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Mämmi Kymppi.jpg
Alternative namesMemma (Swedish)
Place of originFinland
Main ingredientsWater, rye flour, powdered malted rye, (molasses), Seville orange zest, salt
Mämmi with cream and sugar

Mämmi (Finnish: [ˈmæmːi]; Swedish: memma) is a traditional Finnish dessert, eaten around Easter.

Mämmi is traditionally made of water, rye flour, ground malted rye, salt, and dried, ground Seville orange zest. The mixture is then left to sweeten naturally, before being baked in an oven[1] until set, by which time the colour and flavour has developed due to the Maillard reaction. After baking, the mämmi is chilled for three to four days before serving.[2] Unlike traditional mämmi, which is left to sweeten naturally, commercially made mämmi is usually seasoned with dark molasses. Traditional mämmi has an aromatic and sweet flavour, consisting of just 2% sugar or less, whereas commercially produced mämmi can contain as much as 20% sugar and is therefore much different in flavour. Mämmi has up to 10% protein and is rich in trace elements.[citation needed] Traditionally, mämmi was stored in small boxes made of birch bark called tuokkonen or rove, the appearance of which is now mimicked by commercial packaging.

Typically, mämmi is eaten cold, with either milk or cream and sugar, and less commonly with vanilla sauce. Traditionally, it was also eaten on sliced bread as a spread.[citation needed] There is a Finnish society for mämmi[3] founded by Ahmed Ladarsi, the former chef at the Italian Embassy in Helsinki, who has developed around fifty recipes containing mämmi.[4] There are a number of websites with recipes using mämmi, most of them Finnish.[5] Mämmi is also used as a minor ingredient in a mämmi beer by Laitilan Wirvoitusjuomatehdas.[6]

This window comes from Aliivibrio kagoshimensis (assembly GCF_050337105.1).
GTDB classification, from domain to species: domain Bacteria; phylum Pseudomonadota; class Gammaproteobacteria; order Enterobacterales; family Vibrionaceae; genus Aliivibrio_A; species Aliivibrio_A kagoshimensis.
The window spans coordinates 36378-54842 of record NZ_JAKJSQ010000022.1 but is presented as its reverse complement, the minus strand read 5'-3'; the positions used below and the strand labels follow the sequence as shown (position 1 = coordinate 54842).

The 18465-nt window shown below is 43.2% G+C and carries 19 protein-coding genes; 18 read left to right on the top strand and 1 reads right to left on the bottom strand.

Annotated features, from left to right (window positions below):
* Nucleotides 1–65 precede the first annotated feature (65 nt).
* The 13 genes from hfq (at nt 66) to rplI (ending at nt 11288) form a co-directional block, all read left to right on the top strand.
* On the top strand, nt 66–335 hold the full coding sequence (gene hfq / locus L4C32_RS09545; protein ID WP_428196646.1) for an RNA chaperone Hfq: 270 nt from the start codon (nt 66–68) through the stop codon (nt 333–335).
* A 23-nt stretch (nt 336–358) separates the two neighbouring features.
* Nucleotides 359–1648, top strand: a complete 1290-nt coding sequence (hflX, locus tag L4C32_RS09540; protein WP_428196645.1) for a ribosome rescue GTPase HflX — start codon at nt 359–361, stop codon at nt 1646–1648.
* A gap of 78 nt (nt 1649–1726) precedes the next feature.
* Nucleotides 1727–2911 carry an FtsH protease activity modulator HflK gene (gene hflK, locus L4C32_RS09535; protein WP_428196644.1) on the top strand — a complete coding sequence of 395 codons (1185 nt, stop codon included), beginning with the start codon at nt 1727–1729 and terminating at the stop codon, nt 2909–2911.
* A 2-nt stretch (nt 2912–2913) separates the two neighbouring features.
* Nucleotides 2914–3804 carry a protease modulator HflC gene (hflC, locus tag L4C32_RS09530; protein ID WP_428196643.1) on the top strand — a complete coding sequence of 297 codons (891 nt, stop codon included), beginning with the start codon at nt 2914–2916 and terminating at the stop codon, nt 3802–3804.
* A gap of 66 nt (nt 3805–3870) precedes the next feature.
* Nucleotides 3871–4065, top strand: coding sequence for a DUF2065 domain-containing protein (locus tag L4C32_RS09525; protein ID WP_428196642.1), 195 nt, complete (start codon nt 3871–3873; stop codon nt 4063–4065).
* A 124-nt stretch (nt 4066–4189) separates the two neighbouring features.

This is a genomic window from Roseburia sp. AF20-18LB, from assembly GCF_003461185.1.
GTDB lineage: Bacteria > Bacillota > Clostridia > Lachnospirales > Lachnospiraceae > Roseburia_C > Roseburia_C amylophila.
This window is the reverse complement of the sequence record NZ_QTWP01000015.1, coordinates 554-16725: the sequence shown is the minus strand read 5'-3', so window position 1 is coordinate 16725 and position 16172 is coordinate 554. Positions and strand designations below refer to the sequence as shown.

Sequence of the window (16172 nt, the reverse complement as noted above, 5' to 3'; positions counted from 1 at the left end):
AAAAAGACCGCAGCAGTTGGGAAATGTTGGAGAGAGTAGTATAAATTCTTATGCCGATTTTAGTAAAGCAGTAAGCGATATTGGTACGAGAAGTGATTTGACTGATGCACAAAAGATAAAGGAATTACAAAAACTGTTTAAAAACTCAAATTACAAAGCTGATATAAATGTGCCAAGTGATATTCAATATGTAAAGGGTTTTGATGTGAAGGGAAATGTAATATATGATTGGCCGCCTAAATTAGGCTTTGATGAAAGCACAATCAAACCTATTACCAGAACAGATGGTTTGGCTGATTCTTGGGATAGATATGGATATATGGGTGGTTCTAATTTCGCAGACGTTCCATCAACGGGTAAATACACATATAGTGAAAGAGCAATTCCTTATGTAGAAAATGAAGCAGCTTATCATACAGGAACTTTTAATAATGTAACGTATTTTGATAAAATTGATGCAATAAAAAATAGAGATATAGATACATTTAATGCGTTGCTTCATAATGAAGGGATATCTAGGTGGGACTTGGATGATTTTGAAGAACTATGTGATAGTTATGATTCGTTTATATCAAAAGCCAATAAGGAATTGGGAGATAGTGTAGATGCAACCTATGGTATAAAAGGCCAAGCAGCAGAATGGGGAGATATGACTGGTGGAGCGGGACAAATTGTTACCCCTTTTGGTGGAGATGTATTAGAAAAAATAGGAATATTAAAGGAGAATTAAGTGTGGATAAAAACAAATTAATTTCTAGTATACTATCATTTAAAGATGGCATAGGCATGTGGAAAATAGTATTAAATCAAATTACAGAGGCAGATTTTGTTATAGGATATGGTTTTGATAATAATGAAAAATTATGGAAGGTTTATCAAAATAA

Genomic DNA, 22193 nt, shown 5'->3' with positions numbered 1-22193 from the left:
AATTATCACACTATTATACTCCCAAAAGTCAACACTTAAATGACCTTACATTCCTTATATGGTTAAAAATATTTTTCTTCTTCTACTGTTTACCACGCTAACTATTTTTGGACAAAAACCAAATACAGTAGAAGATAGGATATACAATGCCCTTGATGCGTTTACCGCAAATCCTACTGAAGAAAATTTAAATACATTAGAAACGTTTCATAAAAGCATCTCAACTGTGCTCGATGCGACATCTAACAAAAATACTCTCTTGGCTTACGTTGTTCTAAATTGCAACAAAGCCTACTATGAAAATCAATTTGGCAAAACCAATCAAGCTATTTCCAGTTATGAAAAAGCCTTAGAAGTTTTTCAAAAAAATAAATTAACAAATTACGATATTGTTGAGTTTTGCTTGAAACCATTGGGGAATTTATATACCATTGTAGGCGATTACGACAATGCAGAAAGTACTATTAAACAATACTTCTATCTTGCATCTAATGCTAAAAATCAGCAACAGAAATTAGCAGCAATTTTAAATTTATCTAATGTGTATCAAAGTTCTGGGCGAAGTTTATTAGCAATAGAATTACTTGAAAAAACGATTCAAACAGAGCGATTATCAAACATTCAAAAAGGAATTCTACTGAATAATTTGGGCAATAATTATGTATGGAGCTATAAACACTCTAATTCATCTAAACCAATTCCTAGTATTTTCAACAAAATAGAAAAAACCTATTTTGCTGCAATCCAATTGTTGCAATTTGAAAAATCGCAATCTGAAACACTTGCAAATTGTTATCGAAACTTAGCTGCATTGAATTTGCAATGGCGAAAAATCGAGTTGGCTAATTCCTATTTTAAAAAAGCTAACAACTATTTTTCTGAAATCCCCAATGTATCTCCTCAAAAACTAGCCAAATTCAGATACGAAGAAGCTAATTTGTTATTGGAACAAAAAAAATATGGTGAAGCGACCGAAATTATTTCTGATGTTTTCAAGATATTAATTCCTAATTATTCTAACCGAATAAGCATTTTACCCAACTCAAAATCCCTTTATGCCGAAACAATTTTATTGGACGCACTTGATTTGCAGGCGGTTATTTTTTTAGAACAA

Mämmi was first mentioned during the 16th century, in a dissertation (in Latin).[7] It is claimed that it has been eaten in southwestern Finland ever since the 13th century. [2]

Today, Finns seldom make mämmi at home and most modern mämmi is factory-made. Traditional versions of mämmi are sold in Finland with the labels perinteinen (traditional) or luomu (organic). Some people of Finnish descent in North America and Australia still make mämmi at home.[8]

See also[edit]


  1. ^ "Mämmi, Sweetened Malt Porridge, Finnish Easter Pudding". Finnish Institute for Health and Welfare. Retrieved 2023-04-15.
  2. ^ a b "MÄMMI". Nordic Recipe Archive. Archived from the original on 2022-12-21.
  3. ^ "Suomen Mämmiseura ry" [Finnish Mämmi Association] (in Finnish). Archived from the original on 2009-01-03.
  4. ^ Korpimo, Ritva (2005-03-16). "Mämmi Maestro. Ahmed Ladarsi is an expert on a Finnish "delicacy"". Helsingin Sanomat. Archived from the original on 2012-10-21.
  5. ^ "Reseptit" [Recipe]. Suomen Mämmiseura ry (in Finnish). Archived from the original on 2009-01-03.
  6. ^ "Kievari Mämmi Stout". laitilan.com (in Finnish). Archived from the original on 2016-06-01.
  7. ^ "Mämmin historia" (in Finnish). Archived from the original on 2018-03-31.
  8. ^ Torvalds, Linus (2019-04-21). "Linux v5.1-rc6". lkml.org.

External links[edit]

Media related to Mämmi at Wikimedia Commons